call off: meaning and explanation
The phrasal verb to call something off means to cancel something (e.g. an event or a meeting).
If you want to focus on the thing that is cancelled, we can use this phrasal verb in the passive, e.g. The party was called off at the last minute.
This is a separable phrasal verb – the object can go in the middle of the phrasal verb (I called the meeting off) or at the end (I called off the meeting). If the object is a pronoun, it must go in the middle (I called it off), not at the end (
I called off it).
This phrasal verb can also be used for cigarettes, e.g. Would you mind putting out your cigarette? You aren’t allowed to smoke here.
Have a go at this dictation exercise to hear this phrasal verb being used in context – how much can you understand?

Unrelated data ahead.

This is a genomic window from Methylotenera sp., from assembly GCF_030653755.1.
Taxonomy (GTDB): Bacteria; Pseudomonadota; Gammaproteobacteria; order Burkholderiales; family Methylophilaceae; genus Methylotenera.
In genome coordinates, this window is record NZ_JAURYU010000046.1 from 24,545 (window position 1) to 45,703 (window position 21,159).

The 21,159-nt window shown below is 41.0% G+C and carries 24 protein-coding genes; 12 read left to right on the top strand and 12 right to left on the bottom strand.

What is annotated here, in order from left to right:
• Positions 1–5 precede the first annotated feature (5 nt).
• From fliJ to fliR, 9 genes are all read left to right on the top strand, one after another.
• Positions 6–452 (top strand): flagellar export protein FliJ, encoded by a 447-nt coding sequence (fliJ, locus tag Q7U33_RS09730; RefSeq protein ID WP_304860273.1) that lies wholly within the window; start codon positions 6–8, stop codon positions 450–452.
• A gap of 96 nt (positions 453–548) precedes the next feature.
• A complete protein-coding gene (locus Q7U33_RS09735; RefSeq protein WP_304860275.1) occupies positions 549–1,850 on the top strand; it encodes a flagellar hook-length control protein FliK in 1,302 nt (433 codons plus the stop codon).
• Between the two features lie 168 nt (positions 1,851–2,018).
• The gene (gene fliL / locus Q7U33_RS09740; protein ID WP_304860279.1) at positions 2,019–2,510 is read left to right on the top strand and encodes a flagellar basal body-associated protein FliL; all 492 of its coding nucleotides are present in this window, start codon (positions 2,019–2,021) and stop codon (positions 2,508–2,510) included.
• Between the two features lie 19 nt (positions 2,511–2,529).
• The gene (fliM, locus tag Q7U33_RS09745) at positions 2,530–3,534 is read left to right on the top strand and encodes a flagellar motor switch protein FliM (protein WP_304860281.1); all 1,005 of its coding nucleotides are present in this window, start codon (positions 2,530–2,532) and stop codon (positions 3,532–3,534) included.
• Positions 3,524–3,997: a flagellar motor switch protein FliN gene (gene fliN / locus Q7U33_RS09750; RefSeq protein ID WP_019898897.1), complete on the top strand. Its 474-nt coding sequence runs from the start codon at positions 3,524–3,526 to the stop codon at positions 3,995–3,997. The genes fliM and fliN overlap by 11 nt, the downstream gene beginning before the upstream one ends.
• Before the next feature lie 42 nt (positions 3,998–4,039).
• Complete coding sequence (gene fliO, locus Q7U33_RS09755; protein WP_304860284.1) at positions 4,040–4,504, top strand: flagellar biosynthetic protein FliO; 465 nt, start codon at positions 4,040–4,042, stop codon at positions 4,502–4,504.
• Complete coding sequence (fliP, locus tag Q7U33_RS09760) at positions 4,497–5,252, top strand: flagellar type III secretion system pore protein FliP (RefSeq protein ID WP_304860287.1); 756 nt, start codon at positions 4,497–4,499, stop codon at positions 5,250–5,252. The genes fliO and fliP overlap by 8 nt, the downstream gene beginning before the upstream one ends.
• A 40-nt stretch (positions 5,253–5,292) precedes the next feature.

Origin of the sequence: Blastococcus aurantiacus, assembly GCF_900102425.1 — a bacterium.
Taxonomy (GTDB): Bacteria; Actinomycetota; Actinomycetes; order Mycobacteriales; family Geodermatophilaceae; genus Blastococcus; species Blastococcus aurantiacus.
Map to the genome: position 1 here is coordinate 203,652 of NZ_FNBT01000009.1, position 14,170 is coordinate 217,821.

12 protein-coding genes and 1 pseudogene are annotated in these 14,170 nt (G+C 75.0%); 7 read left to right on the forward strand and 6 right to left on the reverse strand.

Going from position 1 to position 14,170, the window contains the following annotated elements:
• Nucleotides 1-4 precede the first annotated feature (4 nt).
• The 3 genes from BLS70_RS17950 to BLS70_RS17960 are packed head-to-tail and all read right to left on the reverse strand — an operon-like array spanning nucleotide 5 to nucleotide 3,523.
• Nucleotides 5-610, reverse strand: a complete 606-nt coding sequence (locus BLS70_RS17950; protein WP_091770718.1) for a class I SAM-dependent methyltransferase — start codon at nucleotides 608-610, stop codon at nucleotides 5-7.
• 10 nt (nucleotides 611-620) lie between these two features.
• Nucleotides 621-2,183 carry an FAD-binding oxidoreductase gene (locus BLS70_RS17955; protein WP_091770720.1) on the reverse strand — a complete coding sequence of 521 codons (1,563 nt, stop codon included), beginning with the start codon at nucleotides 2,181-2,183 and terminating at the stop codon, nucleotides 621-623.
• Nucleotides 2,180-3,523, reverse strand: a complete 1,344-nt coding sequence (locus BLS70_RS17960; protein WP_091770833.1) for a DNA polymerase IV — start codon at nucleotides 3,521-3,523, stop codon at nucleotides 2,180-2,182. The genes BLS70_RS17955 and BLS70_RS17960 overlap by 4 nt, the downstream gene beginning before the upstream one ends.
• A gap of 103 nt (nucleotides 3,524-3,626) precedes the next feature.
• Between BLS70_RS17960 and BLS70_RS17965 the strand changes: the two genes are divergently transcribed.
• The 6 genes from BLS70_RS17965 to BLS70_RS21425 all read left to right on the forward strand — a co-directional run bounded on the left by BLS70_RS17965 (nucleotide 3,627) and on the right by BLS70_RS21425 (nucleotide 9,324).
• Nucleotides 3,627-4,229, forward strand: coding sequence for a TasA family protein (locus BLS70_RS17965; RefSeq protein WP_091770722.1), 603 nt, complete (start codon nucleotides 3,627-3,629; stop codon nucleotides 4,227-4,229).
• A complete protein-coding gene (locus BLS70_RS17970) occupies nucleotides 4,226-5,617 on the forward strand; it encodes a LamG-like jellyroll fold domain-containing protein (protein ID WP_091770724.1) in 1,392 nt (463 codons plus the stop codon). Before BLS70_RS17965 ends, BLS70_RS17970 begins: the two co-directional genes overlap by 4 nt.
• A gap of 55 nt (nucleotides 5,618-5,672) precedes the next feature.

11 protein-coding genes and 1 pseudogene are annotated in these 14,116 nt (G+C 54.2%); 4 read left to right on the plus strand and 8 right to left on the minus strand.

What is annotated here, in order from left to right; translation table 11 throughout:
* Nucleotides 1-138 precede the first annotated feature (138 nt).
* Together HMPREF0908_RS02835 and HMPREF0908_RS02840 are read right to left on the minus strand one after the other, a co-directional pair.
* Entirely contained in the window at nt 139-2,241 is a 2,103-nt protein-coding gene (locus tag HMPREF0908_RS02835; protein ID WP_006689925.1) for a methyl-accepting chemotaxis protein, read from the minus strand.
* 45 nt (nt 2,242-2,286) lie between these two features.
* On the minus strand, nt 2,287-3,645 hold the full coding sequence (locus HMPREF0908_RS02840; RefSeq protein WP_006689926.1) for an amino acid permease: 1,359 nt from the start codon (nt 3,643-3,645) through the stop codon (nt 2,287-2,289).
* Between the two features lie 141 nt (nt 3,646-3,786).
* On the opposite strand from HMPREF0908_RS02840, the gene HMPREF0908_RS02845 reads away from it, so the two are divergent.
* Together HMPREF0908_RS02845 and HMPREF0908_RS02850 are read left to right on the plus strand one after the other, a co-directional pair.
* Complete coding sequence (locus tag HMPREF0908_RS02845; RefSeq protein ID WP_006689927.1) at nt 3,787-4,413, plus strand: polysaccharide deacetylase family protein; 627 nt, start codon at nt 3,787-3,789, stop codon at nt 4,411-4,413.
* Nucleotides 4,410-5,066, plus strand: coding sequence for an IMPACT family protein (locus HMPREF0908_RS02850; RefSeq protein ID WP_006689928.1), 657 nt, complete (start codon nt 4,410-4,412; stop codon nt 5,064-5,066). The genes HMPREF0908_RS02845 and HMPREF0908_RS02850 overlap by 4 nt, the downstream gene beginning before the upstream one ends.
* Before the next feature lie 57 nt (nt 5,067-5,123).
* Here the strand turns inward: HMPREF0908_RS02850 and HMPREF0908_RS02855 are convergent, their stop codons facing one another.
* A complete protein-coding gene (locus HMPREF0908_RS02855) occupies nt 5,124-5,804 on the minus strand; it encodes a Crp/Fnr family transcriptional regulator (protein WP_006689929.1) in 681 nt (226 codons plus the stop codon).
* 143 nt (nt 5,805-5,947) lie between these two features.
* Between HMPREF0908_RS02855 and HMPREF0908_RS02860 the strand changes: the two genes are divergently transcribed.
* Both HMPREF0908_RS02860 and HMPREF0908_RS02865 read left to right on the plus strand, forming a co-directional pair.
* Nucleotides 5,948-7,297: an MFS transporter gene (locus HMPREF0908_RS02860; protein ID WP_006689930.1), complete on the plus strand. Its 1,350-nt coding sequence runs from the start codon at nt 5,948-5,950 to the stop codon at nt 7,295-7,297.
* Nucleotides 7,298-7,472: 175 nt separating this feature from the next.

Accent: England (RP)
…she might even call it off…
Might even do something is used introduce something which is unlikely but still possible or is being considered. e.g. The traffic isn’t as bad as I expected so I should be there on time. I might even be a bit early.
Write your answers to these questions in the comments section, and I’ll get back to you with some feedback:
- Have you ever had to call something off at the last minute? What happened?
- Can you remember a time that you were disappointed or angry because something which you had been looking forward to got called off?